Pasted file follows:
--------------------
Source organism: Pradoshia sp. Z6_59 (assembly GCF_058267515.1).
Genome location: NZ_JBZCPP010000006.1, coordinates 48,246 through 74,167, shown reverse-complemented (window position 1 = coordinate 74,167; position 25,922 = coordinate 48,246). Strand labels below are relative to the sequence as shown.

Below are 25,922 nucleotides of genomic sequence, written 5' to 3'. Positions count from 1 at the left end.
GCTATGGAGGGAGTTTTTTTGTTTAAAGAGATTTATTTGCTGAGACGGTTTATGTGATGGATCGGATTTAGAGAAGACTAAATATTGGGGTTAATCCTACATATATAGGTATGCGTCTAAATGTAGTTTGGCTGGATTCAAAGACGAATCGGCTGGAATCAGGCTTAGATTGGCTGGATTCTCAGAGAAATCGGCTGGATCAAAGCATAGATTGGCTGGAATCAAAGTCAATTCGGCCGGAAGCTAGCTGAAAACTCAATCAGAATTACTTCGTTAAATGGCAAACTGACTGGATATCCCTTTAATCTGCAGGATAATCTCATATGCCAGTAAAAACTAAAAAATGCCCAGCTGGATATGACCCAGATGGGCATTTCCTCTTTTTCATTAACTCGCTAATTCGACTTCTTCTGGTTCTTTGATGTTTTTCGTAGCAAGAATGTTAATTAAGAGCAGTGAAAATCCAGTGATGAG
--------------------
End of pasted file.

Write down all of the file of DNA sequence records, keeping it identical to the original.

Source organism: Pradoshia sp. Z6_59 (assembly GCF_058267515.1).
Genome location: NZ_JBZCPP010000006.1, coordinates 48,246 through 74,167, shown reverse-complemented (window position 1 = coordinate 74,167; position 25,922 = coordinate 48,246). Strand labels below are relative to the sequence as shown.

Below are 25,922 nucleotides of genomic sequence, written 5' to 3'. Positions count from 1 at the left end.
GCTATGGAGGGAGTTTTTTTGTTTAAAGAGATTTATTTGCTGAGACGGTTTATGTGATGGATCGGATTTAGAGAAGACTAAATATTGGGGTTAATCCTACATATATAGGTATGCGTCTAAATGTAGTTTGGCTGGATTCAAAGACGAATCGGCTGGAATCAGGCTTAGATTGGCTGGATTCTCAGAGAAATCGGCTGGATCAAAGCATAGATTGGCTGGAATCAAAGTCAATTCGGCCGGAAGCTAGCTGAAAACTCAATCAGAATTACTTCGTTAAATGGCAAACTGACTGGATATCCCTTTAATCTGCAGGATAATCTCATATGCCAGTAAAAACTAAAAAATGCCCAGCTGGATATGACCCAGATGGGCATTTCCTCTTTTTCATTAACTCGCTAATTCGACTTCTTCTGGTTCTTTGATGTTTTTCGTAGCAAGAATGTTAATTAAGAGCAGTGAAAATCCAGTGATGAG